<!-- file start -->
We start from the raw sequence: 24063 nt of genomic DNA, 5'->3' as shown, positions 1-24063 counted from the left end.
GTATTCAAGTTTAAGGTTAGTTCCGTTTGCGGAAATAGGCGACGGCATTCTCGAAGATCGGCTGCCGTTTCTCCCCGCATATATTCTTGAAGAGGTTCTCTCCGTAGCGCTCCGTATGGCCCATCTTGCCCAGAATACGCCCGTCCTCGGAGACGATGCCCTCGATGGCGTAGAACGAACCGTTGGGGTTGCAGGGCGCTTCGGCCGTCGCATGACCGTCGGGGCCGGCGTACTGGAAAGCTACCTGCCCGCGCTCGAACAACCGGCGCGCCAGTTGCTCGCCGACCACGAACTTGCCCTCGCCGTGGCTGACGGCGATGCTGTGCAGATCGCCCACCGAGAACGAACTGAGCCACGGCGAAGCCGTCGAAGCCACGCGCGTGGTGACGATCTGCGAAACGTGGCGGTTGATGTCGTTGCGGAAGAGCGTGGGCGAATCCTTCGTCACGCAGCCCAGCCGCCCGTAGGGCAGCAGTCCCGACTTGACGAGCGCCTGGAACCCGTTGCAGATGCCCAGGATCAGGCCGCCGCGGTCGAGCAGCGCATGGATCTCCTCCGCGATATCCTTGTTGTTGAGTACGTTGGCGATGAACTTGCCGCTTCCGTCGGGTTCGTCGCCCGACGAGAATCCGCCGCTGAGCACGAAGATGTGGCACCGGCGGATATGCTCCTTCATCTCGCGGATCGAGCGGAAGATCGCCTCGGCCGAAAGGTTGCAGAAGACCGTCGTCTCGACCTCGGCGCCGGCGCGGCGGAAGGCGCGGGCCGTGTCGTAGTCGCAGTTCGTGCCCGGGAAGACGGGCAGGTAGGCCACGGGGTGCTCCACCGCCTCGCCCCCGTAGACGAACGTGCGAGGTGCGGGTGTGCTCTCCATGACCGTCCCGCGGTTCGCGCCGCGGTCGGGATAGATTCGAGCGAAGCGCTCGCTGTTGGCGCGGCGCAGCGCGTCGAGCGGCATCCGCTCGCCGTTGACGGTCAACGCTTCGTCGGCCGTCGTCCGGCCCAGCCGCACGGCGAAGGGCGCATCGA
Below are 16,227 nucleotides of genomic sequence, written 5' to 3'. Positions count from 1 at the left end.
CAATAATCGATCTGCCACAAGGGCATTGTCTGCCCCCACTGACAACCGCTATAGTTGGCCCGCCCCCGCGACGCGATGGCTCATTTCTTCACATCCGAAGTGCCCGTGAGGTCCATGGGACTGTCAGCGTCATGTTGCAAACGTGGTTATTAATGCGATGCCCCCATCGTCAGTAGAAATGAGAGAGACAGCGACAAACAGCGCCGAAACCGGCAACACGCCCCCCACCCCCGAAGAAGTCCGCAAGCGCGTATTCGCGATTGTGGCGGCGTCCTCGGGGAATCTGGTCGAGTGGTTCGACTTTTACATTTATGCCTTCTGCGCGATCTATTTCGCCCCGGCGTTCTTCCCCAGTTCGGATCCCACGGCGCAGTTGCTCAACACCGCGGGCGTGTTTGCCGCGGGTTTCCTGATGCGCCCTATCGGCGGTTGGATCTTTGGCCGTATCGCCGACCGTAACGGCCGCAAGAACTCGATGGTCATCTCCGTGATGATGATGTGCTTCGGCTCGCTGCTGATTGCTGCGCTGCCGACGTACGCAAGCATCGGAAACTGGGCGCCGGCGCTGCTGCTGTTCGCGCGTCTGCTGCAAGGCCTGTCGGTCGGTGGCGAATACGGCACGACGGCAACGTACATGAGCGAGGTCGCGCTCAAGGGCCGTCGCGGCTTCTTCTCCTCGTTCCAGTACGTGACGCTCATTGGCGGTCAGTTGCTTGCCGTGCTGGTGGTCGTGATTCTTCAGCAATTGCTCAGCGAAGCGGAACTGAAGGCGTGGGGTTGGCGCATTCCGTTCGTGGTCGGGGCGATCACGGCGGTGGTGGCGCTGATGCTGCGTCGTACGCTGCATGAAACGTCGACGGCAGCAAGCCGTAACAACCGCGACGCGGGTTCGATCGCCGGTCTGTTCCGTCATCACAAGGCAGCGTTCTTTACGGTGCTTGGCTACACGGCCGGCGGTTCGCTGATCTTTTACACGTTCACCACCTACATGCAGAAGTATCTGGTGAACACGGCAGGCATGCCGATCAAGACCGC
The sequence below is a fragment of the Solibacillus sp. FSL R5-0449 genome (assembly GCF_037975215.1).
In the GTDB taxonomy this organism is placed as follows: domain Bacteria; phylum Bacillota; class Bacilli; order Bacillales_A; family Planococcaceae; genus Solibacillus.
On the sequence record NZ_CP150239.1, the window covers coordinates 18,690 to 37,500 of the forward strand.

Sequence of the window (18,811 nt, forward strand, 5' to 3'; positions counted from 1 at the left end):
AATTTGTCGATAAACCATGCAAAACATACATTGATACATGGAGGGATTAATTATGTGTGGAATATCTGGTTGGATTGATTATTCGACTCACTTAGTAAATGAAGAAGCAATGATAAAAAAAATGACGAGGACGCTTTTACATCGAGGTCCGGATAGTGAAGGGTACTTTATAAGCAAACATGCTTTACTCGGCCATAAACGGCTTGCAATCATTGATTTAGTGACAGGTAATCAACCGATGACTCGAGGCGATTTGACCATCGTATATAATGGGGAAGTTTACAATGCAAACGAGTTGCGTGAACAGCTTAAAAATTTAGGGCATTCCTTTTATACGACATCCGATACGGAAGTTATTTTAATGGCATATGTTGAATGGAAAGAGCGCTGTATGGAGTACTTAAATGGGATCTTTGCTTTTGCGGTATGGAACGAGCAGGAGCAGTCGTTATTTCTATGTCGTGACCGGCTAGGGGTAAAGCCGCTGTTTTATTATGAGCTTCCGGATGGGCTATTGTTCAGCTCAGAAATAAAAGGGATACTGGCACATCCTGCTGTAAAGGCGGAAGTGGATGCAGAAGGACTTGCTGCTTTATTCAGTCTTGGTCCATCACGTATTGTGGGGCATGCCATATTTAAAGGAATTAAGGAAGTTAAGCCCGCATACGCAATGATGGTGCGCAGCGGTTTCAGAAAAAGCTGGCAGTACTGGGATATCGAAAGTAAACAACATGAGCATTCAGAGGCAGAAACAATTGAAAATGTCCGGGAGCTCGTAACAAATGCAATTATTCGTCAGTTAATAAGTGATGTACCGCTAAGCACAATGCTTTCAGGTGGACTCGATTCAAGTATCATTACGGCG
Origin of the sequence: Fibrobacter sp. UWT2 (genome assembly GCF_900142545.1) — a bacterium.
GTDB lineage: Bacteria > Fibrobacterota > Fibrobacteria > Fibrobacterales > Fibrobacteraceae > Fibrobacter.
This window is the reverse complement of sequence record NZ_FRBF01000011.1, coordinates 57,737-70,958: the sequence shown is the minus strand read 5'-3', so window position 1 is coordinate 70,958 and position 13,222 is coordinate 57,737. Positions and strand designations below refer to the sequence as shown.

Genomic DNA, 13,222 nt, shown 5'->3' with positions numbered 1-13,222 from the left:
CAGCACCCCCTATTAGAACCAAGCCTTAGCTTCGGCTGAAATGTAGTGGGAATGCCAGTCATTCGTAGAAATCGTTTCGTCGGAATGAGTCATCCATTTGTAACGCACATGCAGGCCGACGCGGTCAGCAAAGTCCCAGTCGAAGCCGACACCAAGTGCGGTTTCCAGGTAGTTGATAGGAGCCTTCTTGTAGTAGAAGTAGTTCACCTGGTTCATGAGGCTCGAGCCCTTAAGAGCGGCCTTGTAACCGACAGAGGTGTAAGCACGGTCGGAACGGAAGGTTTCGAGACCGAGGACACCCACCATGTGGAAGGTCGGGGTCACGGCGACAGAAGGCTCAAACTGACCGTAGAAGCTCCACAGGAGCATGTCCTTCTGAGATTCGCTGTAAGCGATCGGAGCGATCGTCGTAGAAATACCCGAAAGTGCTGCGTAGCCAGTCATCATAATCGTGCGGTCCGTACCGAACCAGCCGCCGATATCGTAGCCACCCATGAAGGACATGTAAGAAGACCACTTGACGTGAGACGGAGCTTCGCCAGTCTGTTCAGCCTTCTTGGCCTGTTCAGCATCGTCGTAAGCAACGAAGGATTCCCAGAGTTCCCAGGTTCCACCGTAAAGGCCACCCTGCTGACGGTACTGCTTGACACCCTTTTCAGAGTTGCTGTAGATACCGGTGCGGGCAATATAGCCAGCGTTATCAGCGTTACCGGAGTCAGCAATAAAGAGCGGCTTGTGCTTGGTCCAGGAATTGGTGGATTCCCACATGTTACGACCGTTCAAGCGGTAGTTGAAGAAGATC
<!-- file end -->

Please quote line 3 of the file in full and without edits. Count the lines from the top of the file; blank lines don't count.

Below are 16,227 nucleotides of genomic sequence, written 5' to 3'. Positions count from 1 at the left end.